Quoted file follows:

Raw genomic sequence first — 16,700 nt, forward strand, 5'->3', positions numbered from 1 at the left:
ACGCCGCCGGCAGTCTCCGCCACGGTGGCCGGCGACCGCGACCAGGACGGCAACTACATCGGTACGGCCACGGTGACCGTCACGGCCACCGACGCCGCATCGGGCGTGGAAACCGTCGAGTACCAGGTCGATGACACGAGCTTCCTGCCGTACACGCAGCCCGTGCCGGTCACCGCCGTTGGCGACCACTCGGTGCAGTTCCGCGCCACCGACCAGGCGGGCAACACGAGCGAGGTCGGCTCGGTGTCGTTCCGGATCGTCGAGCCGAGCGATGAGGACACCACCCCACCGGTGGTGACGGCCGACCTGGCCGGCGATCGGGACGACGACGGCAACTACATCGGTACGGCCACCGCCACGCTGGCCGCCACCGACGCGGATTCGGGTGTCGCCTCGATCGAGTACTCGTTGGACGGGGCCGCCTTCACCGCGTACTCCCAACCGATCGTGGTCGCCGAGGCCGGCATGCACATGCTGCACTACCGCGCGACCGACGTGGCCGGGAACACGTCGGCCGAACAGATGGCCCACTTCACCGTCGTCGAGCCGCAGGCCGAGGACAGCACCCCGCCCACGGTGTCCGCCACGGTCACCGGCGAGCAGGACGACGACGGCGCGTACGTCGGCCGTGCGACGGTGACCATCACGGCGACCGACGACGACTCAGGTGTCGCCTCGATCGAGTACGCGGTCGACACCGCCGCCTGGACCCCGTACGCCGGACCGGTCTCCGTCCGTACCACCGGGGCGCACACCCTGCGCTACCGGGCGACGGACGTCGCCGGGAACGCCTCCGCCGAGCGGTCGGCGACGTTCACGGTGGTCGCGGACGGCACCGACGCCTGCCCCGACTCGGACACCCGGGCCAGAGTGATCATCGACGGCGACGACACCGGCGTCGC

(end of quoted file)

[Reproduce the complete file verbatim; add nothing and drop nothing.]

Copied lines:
Raw genomic sequence first — 16,700 nt, forward strand, 5'->3', positions numbered from 1 at the left:
ACGCCGCCGGCAGTCTCCGCCACGGTGGCCGGCGACCGCGACCAGGACGGCAACTACATCGGTACGGCCACGGTGACCGTCACGGCCACCGACGCCGCATCGGGCGTGGAAACCGTCGAGTACCAGGTCGATGACACGAGCTTCCTGCCGTACACGCAGCCCGTGCCGGTCACCGCCGTTGGCGACCACTCGGTGCAGTTCCGCGCCACCGACCAGGCGGGCAACACGAGCGAGGTCGGCTCGGTGTCGTTCCGGATCGTCGAGCCGAGCGATGAGGACACCACCCCACCGGTGGTGACGGCCGACCTGGCCGGCGATCGGGACGACGACGGCAACTACATCGGTACGGCCACCGCCACGCTGGCCGCCACCGACGCGGATTCGGGTGTCGCCTCGATCGAGTACTCGTTGGACGGGGCCGCCTTCACCGCGTACTCCCAACCGATCGTGGTCGCCGAGGCCGGCATGCACATGCTGCACTACCGCGCGACCGACGTGGCCGGGAACACGTCGGCCGAACAGATGGCCCACTTCACCGTCGTCGAGCCGCAGGCCGAGGACAGCACCCCGCCCACGGTGTCCGCCACGGTCACCGGCGAGCAGGACGACGACGGCGCGTACGTCGGCCGTGCGACGGTGACCATCACGGCGACCGACGACGACTCAGGTGTCGCCTCGATCGAGTACGCGGTCGACACCGCCGCCTGGACCCCGTACGCCGGACCGGTCTCCGTCCGTACCACCGGGGCGCACACCCTGCGCTACCGGGCGACGGACGTCGCCGGGAACGCCTCCGCCGAGCGGTCGGCGACGTTCACGGTGGTCGCGGACGGCACCGACGCCTGCCCCGACTCGGACACCCGGGCCAGAGTGATCATCGACGGCGACGACACCGGCGTCGC